My faimliy has lived in West Newton since 1972, two daughters thrived in the Newton schools, and we enjoyed the many benefits of the city. Our neighborhood is diverse economically, culturally, generationally and ethnically. Each section of the city has its own mix. We all will lose the unique mix of our many neighborhoods if we vote to go to a council that is elected city-wide.
Don’t let the “city-wide constituency-ward residence” option fool you. An election based on an all city-wide contest, compared to a ward-only contest, requires more money and more visibility, and frankly less local appeal, to get enough votes for election. City-wide voting, even with a residency requirement, dilutes the power of neighborhoods, and weakens each councilor’s accountability for her or his actions. We all need councilors who respond to our unique neighborhood concerns. Consider the many issues that Newton will deal with in the future. Do you think that your neighborhood might just have a different perspective than other villages? In a city-wide council, the councilor who lives in your ward will still need electoral support from all over the city. With that in mind, can you be certain that that councilor will put your interests first?
Do we want the future driven by city-wide fiscal and development plans without any need to accommodate local concerns? We are one city, but each village is unique, and deserves its own voice. That voice will be quieter if we elect all our councilors city-wide, even with a residency requirement.
37 South Gate Park
West Newton, MA 02465
While the current council of 24 members appears large to the average citizen, most of its activity involves work on eight committees that a smaller council might struggle to complete. Ward 7 councilor and Council President Emeritus Lisle Baker has produced a number of videos (Councilors at Work) that outline the activities of the council including that of the City Council Meeting along with the Program and Services, Finance, Public Safety and Transportation, Real Property Reuse, Public Facilities, Land Use, and Zoning and Planning committees. Most of these committees are unfamiliar to the average voter particularly BECAUSE they function well.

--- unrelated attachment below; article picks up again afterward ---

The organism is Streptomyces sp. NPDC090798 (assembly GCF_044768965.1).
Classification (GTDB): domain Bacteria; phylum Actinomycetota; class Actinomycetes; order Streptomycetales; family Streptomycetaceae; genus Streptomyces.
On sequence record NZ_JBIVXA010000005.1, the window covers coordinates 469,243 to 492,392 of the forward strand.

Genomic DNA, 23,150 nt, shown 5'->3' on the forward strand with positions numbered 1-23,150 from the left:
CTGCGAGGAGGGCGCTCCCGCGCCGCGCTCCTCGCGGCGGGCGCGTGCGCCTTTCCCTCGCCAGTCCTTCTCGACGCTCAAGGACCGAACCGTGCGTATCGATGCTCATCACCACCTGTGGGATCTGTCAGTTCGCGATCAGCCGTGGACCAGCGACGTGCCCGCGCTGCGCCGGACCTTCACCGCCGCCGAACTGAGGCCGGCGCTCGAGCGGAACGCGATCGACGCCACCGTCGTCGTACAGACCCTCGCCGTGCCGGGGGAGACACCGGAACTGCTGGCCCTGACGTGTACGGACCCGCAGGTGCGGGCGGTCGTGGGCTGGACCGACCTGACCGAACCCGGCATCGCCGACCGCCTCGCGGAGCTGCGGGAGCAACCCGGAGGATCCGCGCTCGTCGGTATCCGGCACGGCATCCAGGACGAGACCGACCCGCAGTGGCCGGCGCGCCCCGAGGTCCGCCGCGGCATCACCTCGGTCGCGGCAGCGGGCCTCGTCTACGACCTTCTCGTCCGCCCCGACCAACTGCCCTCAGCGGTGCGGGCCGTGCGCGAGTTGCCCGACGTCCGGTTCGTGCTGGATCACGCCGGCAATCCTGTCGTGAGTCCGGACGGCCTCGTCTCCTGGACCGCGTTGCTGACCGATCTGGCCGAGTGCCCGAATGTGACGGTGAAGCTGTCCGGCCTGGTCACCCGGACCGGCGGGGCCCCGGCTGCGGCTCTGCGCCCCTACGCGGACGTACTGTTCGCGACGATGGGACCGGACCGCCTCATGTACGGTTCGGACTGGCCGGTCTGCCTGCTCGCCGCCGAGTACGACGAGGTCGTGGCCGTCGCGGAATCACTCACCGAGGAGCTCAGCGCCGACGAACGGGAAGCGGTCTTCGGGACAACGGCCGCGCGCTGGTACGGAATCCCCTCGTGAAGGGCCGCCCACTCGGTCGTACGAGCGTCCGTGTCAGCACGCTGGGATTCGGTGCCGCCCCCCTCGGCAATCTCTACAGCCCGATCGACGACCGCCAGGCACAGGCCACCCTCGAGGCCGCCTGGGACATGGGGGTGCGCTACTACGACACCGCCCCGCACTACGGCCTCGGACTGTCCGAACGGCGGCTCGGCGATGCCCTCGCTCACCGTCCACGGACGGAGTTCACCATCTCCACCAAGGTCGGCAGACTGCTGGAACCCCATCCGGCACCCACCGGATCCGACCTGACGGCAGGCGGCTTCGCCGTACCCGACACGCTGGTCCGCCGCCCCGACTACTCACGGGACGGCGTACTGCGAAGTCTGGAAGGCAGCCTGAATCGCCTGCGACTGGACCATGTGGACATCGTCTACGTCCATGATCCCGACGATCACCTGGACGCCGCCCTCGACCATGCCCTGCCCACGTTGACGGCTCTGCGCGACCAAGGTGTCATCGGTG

There is no supportable logic behind the notion that eliminating local representation at the level of the Newton City Council is a boon to democracy. Newton is a city of diverse villages and neighborhoods; we ought to ensure the broadest possible representation of the different parts of our city. While it is true that our City Council is too large, the obvious solution is to eliminate the least-representative seats—which are the at-large seats.
If the City Charter changes, rest assured that the City Council will endure as a homogenous group of people much like the current elected representatives who support the change. It will be a defeat for broad democratic representation in our city. One cannot help but wonder whether the support of these current “leaders” is precisely for that reason.
Scott M. Cooper, Bowdoin Street, Newton Highlands Newton Tab 8/22/17